Anthropology

Basics of Christian Anthropology (part 1 of 2)

“O Soulo Mio”: The Term נפש (Nephesh) and Its Significance for the Doctrine of Man

The Hebrew word נפש (nephesh) is important for the Old Testament (and biblical) doctrine of man. The term appears over 750 times in the OT and is translated in the Authorized Version most frequently as “soul,” “life,” “person,” “creature,” or “-self.” It is found in all OT genres (narrative, poetry, prophecy, etc.) and may have either a literal or metaphorical sense.

Old Testament Usage

A nephesh can be living or dead. It can be counted as an individual entity or distinguished from other individual entities. A human being or an animal may be distinguished as a nephesh. When predicated of humans, a nephesh can think, feel, desire, act, and sin. One commonly finds a plea for the deliverance of one’s nephesh from danger or death in the Psalms. Keeping these observations regarding the syntactic and semotactic environment of nephesh in view is essential for establishing a proper semantic value for nephesh and for developing a proper OT anthropology.

The word nephesh is predicated of human beings in primarily two ways. Less commonly, the term refers to the animating principle of a physical entity, that is, “breath” (Gen. 35:19; 1 Kings 17:21; Job 41:13) or the existential quality or state of “life” (Gen. 9:4; 19:17; Lev. 17:11; Deut. 9:23; 1 Sam. 20:1).

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Does the Believer Have One Nature or Two? (Part 3)

Published as a single article in DBSJ 2 (Fall 1997): 81–103. Used by permission.

Part 2 concluded that speaking of the believer as having “two natures” is not contrary to Scripture, but that a defective theology exists that happens to also use two-nature terminology. Here, Part 3 aims to “look more carefully at the scriptural descriptions of the believer’s struggle with sin” as groundwork for examining that defective theology.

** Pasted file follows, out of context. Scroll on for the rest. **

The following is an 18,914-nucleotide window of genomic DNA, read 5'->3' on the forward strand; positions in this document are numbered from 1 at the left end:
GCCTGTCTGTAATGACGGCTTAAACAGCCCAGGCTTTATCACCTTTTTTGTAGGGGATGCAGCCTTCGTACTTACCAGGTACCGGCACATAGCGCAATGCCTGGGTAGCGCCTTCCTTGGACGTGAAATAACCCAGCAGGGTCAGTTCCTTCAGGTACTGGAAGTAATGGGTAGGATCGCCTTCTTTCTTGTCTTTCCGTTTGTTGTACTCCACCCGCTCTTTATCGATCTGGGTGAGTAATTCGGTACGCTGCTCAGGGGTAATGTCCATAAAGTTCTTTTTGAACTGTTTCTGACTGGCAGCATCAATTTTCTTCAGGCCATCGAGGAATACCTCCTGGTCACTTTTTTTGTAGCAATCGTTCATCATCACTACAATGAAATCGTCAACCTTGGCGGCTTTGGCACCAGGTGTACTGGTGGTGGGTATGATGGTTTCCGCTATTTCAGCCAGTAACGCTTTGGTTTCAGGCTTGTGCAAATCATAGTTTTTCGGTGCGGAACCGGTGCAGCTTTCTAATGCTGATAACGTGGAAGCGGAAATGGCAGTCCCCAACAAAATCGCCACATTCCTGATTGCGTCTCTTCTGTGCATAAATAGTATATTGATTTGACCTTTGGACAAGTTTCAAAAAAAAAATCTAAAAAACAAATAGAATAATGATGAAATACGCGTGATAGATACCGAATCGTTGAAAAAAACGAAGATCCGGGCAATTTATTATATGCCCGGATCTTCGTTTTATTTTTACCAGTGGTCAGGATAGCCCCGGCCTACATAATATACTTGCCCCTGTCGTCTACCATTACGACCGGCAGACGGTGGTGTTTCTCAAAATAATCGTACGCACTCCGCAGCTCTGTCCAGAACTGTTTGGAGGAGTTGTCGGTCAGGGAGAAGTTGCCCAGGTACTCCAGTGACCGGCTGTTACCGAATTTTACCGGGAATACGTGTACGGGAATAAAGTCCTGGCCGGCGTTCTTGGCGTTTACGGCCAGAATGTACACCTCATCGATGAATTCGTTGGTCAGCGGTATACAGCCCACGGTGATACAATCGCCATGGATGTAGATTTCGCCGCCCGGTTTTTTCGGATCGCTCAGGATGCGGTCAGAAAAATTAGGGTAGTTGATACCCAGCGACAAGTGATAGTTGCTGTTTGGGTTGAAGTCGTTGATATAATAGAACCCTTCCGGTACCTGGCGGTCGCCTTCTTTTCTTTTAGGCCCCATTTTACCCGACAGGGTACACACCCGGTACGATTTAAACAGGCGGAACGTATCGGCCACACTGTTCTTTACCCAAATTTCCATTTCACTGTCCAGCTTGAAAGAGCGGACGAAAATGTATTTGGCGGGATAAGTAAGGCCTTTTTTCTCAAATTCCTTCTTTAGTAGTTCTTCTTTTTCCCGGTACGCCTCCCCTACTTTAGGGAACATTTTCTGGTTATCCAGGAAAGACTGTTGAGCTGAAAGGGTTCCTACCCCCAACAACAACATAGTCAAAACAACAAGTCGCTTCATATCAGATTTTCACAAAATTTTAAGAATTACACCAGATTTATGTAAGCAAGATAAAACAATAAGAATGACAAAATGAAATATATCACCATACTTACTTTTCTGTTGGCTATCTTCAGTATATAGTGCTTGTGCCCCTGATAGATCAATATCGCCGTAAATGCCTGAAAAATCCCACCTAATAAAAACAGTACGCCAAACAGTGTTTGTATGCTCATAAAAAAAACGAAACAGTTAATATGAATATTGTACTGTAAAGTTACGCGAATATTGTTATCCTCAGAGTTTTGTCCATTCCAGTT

The Old Man/New Man

In Romans 6, Ephesians 4, and Colossians 3, Paul contrasts the old man with the new man, though, actually, Romans 6 speaks only of the old man. Whereas the KJV has “man” (ἄνθρωπος) in these passages, the NASB uses “self.”

Romans 6:6, knowing this, that our old self was crucified with Him, that our body of sin might be done away with, that we should no longer be slaves to sin;

Ephesians 4:20–24, But you did not learn Christ in this way, if indeed you have heard Him and have been taught in Him, just as truth is in Jesus, that, in reference to your former manner of life, you lay aside the old self, which is being corrupted in accordance with the lusts of deceit, and that you be renewed in the spirit of your mind, and put on the new self, which in the likeness of God has been created in righteousness and holiness of the truth.

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